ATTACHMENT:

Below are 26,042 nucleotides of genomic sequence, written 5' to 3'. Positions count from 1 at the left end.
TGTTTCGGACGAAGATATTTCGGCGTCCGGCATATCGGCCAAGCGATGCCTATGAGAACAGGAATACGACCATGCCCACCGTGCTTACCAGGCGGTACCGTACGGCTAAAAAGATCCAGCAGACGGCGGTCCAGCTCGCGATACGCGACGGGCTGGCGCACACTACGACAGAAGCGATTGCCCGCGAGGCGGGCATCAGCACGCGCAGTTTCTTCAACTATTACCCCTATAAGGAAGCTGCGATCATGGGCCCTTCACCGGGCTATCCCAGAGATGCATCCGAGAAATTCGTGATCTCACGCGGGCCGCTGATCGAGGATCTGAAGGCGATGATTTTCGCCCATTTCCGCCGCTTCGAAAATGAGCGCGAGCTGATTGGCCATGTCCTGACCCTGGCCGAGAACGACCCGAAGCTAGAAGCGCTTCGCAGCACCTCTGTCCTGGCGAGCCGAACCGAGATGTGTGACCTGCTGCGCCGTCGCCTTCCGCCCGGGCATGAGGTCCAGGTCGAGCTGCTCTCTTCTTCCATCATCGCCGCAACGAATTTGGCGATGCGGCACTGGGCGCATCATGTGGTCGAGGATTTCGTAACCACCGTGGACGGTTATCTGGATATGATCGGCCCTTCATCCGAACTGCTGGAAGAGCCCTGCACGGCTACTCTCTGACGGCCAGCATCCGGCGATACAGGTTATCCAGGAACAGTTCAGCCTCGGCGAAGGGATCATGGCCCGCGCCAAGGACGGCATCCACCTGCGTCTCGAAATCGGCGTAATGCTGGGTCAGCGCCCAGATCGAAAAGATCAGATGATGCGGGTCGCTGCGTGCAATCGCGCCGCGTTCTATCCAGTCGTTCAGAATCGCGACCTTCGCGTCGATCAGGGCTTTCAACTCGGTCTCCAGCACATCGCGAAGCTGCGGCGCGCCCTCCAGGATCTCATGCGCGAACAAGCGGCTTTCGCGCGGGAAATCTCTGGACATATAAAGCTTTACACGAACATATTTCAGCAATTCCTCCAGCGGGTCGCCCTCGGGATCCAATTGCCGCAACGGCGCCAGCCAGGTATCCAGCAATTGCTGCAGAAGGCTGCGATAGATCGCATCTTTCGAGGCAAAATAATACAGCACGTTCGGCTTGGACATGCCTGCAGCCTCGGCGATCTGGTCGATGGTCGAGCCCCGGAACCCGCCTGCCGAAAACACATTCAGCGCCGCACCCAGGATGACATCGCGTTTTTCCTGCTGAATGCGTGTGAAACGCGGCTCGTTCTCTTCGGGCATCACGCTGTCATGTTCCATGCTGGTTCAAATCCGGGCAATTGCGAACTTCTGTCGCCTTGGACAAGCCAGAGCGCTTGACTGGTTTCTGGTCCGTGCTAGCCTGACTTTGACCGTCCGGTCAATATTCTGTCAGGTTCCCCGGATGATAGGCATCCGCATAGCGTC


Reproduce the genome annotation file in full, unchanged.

Below are 26,042 nucleotides of genomic sequence, written 5' to 3'. Positions count from 1 at the left end.
TGTTTCGGACGAAGATATTTCGGCGTCCGGCATATCGGCCAAGCGATGCCTATGAGAACAGGAATACGACCATGCCCACCGTGCTTACCAGGCGGTACCGTACGGCTAAAAAGATCCAGCAGACGGCGGTCCAGCTCGCGATACGCGACGGGCTGGCGCACACTACGACAGAAGCGATTGCCCGCGAGGCGGGCATCAGCACGCGCAGTTTCTTCAACTATTACCCCTATAAGGAAGCTGCGATCATGGGCCCTTCACCGGGCTATCCCAGAGATGCATCCGAGAAATTCGTGATCTCACGCGGGCCGCTGATCGAGGATCTGAAGGCGATGATTTTCGCCCATTTCCGCCGCTTCGAAAATGAGCGCGAGCTGATTGGCCATGTCCTGACCCTGGCCGAGAACGACCCGAAGCTAGAAGCGCTTCGCAGCACCTCTGTCCTGGCGAGCCGAACCGAGATGTGTGACCTGCTGCGCCGTCGCCTTCCGCCCGGGCATGAGGTCCAGGTCGAGCTGCTCTCTTCTTCCATCATCGCCGCAACGAATTTGGCGATGCGGCACTGGGCGCATCATGTGGTCGAGGATTTCGTAACCACCGTGGACGGTTATCTGGATATGATCGGCCCTTCATCCGAACTGCTGGAAGAGCCCTGCACGGCTACTCTCTGACGGCCAGCATCCGGCGATACAGGTTATCCAGGAACAGTTCAGCCTCGGCGAAGGGATCATGGCCCGCGCCAAGGACGGCATCCACCTGCGTCTCGAAATCGGCGTAATGCTGGGTCAGCGCCCAGATCGAAAAGATCAGATGATGCGGGTCGCTGCGTGCAATCGCGCCGCGTTCTATCCAGTCGTTCAGAATCGCGACCTTCGCGTCGATCAGGGCTTTCAACTCGGTCTCCAGCACATCGCGAAGCTGCGGCGCGCCCTCCAGGATCTCATGCGCGAACAAGCGGCTTTCGCGCGGGAAATCTCTGGACATATAAAGCTTTACACGAACATATTTCAGCAATTCCTCCAGCGGGTCGCCCTCGGGATCCAATTGCCGCAACGGCGCCAGCCAGGTATCCAGCAATTGCTGCAGAAGGCTGCGATAGATCGCATCTTTCGAGGCAAAATAATACAGCACGTTCGGCTTGGACATGCCTGCAGCCTCGGCGATCTGGTCGATGGTCGAGCCCCGGAACCCGCCTGCCGAAAACACATTCAGCGCCGCACCCAGGATGACATCGCGTTTTTCCTGCTGAATGCGTGTGAAACGCGGCTCGTTCTCTTCGGGCATCACGCTGTCATGTTCCATGCTGGTTCAAATCCGGGCAATTGCGAACTTCTGTCGCCTTGGACAAGCCAGAGCGCTTGACTGGTTTCTGGTCCGTGCTAGCCTGACTTTGACCGTCCGGTCAATATTCTGTCAGGTTCCCCGGATGATAGGCATCCGCATAGCGTC